OPG garnishees IDRA Bank Accounts

OPG garnishees IDRA Bank Accounts
Community Group could be forced into Bankruptcy

INVERHURON, Ontario – May 15, 2003

Ontario Power Generation (OPG) has garnisheed the bank accounts of the Inverhuron and District Ratepayer’s Association (IDRA) to recover partial payment of $33,148.10 in court costs.

The group, centered in the hamlet of Inverhuron on the east coast of Lake Huron beside the Bruce nuclear power facility, will meet over the long holiday weekend to discuss a possible solution to the situation created by the garnishee. Unless something is worked out, the half century old volunteer community organization faces bankruptcy. OPG is also said to be examining a proposal.

Three levels of courts ordered the IDRA to pay costs as a result of two years of unsuccessful litigation. IDRA took OPG and a number of federal agencies to court over the process which was followed in licensing construction of above ground, high level nuclear waste storage facilities at the Bruce nuclear power site in the hamlet of Inverhuron.

A total of $28,071.63 was garnisheed from two IDRA bank accounts by OPG. One of the accounts contained $2,484.61 in IDRA operating funds. The other account contained $25,587.02 which the IDRA held in trust for the Ministry of Natural Resources (MNR).

Some years ago, the MNR contracted with the IDRA to have volunteers from the community group collect fees from Inverhuron Provincial park visitors and manage certain aspects of the operation of the Provincial Park. The contract was let after the Ministry received sever budget cuts in the 1990’s. IDRA has sent a request to OPG on behalf of MNR to ask that the money be returned to the Ministry.

Terry Squire, senior manager of OPG Communications and Public Affairs told the Kincardine News that there was no indication the funds belonged to anyone other than the IDRA. But the Toronto Star reports that the IDRA/MNR account was labeled “Inverhuron & District Ratepayers Association (Capital M.N.R.)” and that a note kept by the bank reads “In trust re: Inverhuron Park.” MNR says it is looking into ways to recover its money from OPG.

However, IDRA President Peter Aunger told the Bruce Centre that the Star report was misleading. “The bank account in question now contains the word MNR in the title. We specifically requested that modification this spring. When the garnishment occurred in January, the two bank accounts had no such distinction, an unfortunate circumstance leading to the current confusion of funds.”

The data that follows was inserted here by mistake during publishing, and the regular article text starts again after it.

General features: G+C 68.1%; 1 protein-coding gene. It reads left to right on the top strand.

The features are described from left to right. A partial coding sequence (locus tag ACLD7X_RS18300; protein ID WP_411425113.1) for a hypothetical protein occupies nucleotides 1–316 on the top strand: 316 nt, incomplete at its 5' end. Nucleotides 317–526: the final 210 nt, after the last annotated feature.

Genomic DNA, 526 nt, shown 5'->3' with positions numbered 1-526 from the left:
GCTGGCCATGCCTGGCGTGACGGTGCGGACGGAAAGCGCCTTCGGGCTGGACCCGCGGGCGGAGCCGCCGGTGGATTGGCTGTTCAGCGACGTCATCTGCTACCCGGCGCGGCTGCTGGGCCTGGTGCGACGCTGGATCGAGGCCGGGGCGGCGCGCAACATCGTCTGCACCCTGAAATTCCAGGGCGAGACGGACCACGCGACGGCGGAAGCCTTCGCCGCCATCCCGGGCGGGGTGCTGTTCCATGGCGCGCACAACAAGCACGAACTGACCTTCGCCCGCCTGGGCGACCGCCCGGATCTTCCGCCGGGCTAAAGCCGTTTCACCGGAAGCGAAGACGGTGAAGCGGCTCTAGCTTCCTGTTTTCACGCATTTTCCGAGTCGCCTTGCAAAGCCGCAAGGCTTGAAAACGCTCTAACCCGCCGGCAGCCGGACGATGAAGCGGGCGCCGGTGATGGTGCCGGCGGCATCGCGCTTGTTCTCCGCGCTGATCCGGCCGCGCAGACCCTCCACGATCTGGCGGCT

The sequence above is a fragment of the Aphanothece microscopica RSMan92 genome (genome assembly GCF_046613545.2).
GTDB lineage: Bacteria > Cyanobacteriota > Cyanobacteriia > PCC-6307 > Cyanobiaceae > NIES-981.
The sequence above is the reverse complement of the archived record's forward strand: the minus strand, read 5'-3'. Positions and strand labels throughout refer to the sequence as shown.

When asked why OPG took the funds, Squire told the Kincardine News: “OPG has a responsibility to its shareholder and ultimately the taxpayers to ensure there is some redress for litigation which is deemed by the courts to have no merit.” He said the situation was unfortunate, and went on to say OPG has already given away the funds to local charities. The utility is said to be some $38 Billion in debt.

IDRA is a volunteer group that was formed in the mid 40’s as a social and recreational organization that looked after the affairs of the hamlet of Inverhuron. An IDRA Committee of Concern dealt with such issues as potholes in roads and safety matters on the beach. In the 1980’s, local concerns began to grow over environmental aspects of the operation of what has become the world’s largest combined nuclear power generation and nuclear waste management facility. The IDRA Committee of Concern began to conduct research and ask questions of the then owners and operators of the Bruce Nuclear Generating Station, Ontario Hydro.

After years of what they considered a failure on the part of responsible institutions to address their concerns, the IDRA launched a court action against certain federal agencies over the process by which the new high level nuclear waste facility was licensed. Ontario Hydro asked to join in the court action as a co-defendant.

The Federal Court and the Federal Court of Appeal both said they were “not an academy of science” and thus not qualified to rule on the matter. Each court awarded court costs against the IDRA. The Supreme Court of Canada refused to hear the case, but awarded more costs against the volunteer community group.

Peter Aunger, President of the IDRA, told the Kincardine News that the IDRA is “essentially out of existence unless that garnishment is lifted.” On March 26, 2003, Aunger wrote to Terry Squire, senior manager of OPG Communications and Public Affairs that “The recent action of OPG to garnishee IDRA’s last $2,484.61 is an extreme measure that will effectively force IDRA into bankruptcy. As a result, many valuable community services such as safe public swimming programs and popular social events like the corn roast (485 attendees this past season) and children’s Canada Day will no longer take place.”

There is no doubt that the IDRA has been critical of the OPG’s environmental record in Inverhuron. But as one observer put it, the OPG action in tgarnisheeinghe IDRA funds “is like Godzilla killing a flea by dropping a load of concrete blocks on it.”

The Toronto Star said Bob MacKenzie of Inverhuron “was worried that OPG will pressure the ratepayers to back away from mounting any further opposition to OPG activities — notably plans to set up a permanent storage site for low level radioactive waste near the park.”

After hearing that OPG had distributed the funds from the IDRA account to local charities, Eugene Bourgeois of the Bruce Centre was reminded that “the IDRA is a registered charity too. OPG could have garnisheed the funds from our bank account to fulfill their responsibility to taxpayers, and then could have given the money back. It would have been great public relations.”

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